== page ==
To be clear, I agree motherhood can at times feel lonely. It's not because I don’t have friends, but because they’re not my main focus; my family is. If I’m not careful though, I can get consumed in that role of being mom and wife and forget to reach out to friends. That’s when loneliness hits. Thankfully, the solution to that problem is within my control.
As I thought on the issue of making adult friends, I couldn’t help but reflect on my own journey to solid friendships.
It’s been almost ten years since I was a young college graduate. I was rooted out of the church and circle of friends I’d known for over a decade to join my new fiancée in his world. His world, of course, looked perfect from the outside, but once I went beyond the surface things got real.
I wouldn’t say I was immediately welcomed with open arms. In fact, I struggled a lot to get people to step out of their comfort zone and meet me where I was. My phone didn’t ring for months. We weren’t just not invited to things, I believe we were intentionally excluded. I didn’t have a true friend, not even one.
One day, I decided to share my vulnerable heart with the one girl whom I felt closest to since our lives crossed on several occasions. Her cold response left me stunned and ready to pack my bags, “Are you sure this is where you’re supposed to be?” Oh how that stung! My translation of that question was: Maybe you’re struggling with friendships because you don’t belong here. You don’t fit in.
The human part of me wanted to run away and find a new home church and a new circle of friends, but I wasn’t raised that way. I was raised to be faithful and solid. For that, I am thankful. Looking back I realize now that I wasn’t exactly a cupcake myself. I had my fair share of character flaws and imperfections.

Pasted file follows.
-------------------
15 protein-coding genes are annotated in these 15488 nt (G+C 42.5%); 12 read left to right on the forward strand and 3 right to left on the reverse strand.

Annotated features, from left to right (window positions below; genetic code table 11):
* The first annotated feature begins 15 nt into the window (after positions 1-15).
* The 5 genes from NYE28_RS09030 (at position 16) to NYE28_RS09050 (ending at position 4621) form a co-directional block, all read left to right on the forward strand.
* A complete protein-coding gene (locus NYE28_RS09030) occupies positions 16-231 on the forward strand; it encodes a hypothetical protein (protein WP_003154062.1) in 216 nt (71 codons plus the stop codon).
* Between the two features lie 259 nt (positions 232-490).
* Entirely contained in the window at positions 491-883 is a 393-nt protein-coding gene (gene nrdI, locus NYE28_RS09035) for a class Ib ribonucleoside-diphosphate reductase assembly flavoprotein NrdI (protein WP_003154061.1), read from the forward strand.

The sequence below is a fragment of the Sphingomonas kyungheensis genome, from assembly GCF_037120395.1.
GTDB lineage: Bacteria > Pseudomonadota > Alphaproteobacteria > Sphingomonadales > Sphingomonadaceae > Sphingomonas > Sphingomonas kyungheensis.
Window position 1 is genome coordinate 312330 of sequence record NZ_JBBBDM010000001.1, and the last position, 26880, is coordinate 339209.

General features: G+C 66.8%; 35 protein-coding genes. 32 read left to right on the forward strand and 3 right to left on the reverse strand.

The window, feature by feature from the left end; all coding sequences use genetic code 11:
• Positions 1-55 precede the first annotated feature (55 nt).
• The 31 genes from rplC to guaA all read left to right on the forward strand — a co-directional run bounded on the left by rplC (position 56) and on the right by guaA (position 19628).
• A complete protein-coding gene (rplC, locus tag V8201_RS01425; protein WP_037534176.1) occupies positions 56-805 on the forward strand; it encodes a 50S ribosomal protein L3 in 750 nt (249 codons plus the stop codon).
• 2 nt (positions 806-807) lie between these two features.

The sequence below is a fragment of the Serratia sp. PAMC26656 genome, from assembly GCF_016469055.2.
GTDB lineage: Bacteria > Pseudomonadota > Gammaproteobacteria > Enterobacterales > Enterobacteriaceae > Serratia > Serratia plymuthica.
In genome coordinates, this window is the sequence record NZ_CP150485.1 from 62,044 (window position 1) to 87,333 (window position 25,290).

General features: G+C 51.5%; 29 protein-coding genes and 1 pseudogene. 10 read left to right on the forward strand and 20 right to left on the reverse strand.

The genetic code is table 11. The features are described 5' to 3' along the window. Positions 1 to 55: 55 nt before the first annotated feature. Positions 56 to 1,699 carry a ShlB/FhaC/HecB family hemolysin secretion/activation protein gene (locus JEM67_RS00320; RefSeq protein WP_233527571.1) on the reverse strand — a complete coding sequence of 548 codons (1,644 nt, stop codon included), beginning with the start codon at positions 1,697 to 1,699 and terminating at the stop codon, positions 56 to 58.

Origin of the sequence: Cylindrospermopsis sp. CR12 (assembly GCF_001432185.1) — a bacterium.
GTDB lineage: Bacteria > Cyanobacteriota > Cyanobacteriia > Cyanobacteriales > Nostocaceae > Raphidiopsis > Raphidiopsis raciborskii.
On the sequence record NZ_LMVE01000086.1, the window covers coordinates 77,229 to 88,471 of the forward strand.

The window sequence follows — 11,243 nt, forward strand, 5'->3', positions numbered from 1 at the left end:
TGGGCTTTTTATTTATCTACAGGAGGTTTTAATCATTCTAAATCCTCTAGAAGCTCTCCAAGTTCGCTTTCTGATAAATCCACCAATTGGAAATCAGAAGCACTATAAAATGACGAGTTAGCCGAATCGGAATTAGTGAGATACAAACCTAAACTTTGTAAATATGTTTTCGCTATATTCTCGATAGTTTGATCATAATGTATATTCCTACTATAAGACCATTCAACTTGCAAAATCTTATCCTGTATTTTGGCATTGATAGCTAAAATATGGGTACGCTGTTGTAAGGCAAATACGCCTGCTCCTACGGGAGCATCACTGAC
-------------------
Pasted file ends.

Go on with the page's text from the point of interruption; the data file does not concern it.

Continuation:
Making mistakes that hurt others is part of this thing called doing life together. Having offenses launched at us like Angry Birds from a slingshot comes with the friendship territory.
When I think of all the horrible things I’ve said and done in the past, I crumble in humble gratitude, first because God has forgiven me, and second because my friends didn’t write me off. Forgiveness is a beautiful thing. In a culture where we are called to destroy people whose wrongdoings are exposed, God has taught me to be merciful. He reminds me that I too am a sinner. Yes, people have lied about me, but I have also judged people. People have betrayed me, but I have also been mean. People have excluded me, but I have also left people out.
Today, I’m not who I was ten years ago, neither are any of my friends. We have grown, changed, and learned. We are still growing, changing, and learning. When an offense comes flying, we move out of the way. We choose to think the best of each other and interpret each other’s actions based on the belief that we love one another and would not intentionally cause pain. Our gatherings are filled with joy and peace. They are absolutely pleasant and drama-free. I’m sure things are said and done that don’t sit well with everyone, but we overlook them just as Proverbs 19:11 teaches.
I leave you with these three questions for self-reflection:
1. What rules my friendships: mercy or justice?
2. Have I been holding on to an offense?
3. How have I benefited from not writing off my friends?